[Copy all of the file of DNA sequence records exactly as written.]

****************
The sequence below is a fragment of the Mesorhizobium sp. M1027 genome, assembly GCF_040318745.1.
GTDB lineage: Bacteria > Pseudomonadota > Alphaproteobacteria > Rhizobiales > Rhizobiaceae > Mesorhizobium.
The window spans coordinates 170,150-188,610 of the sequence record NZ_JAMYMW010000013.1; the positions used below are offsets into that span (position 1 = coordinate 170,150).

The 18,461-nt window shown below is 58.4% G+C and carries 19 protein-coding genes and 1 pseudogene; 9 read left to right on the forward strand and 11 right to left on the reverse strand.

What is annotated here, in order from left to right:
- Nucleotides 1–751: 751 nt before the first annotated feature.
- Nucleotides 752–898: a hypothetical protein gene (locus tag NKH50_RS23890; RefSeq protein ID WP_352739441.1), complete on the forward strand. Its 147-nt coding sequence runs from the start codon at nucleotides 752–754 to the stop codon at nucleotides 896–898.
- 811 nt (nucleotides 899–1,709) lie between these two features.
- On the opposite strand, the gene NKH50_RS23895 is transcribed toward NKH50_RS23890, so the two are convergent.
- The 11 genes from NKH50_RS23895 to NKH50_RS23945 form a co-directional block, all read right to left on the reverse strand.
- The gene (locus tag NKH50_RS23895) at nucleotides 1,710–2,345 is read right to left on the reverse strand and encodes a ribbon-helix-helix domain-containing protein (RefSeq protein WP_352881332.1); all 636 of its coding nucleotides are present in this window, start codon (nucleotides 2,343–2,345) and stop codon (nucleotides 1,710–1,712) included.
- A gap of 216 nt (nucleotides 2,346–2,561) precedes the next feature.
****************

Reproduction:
The sequence below is a fragment of the Mesorhizobium sp. M1027 genome, assembly GCF_040318745.1.
GTDB lineage: Bacteria > Pseudomonadota > Alphaproteobacteria > Rhizobiales > Rhizobiaceae > Mesorhizobium.
The window spans coordinates 170,150-188,610 of the sequence record NZ_JAMYMW010000013.1; the positions used below are offsets into that span (position 1 = coordinate 170,150).

The 18,461-nt window shown below is 58.4% G+C and carries 19 protein-coding genes and 1 pseudogene; 9 read left to right on the forward strand and 11 right to left on the reverse strand.

What is annotated here, in order from left to right:
- Nucleotides 1–751: 751 nt before the first annotated feature.
- Nucleotides 752–898: a hypothetical protein gene (locus tag NKH50_RS23890; RefSeq protein ID WP_352739441.1), complete on the forward strand. Its 147-nt coding sequence runs from the start codon at nucleotides 752–754 to the stop codon at nucleotides 896–898.
- 811 nt (nucleotides 899–1,709) lie between these two features.
- On the opposite strand, the gene NKH50_RS23895 is transcribed toward NKH50_RS23890, so the two are convergent.
- The 11 genes from NKH50_RS23895 to NKH50_RS23945 form a co-directional block, all read right to left on the reverse strand.
- The gene (locus tag NKH50_RS23895) at nucleotides 1,710–2,345 is read right to left on the reverse strand and encodes a ribbon-helix-helix domain-containing protein (RefSeq protein WP_352881332.1); all 636 of its coding nucleotides are present in this window, start codon (nucleotides 2,343–2,345) and stop codon (nucleotides 1,710–1,712) included.
- A gap of 216 nt (nucleotides 2,346–2,561) precedes the next feature.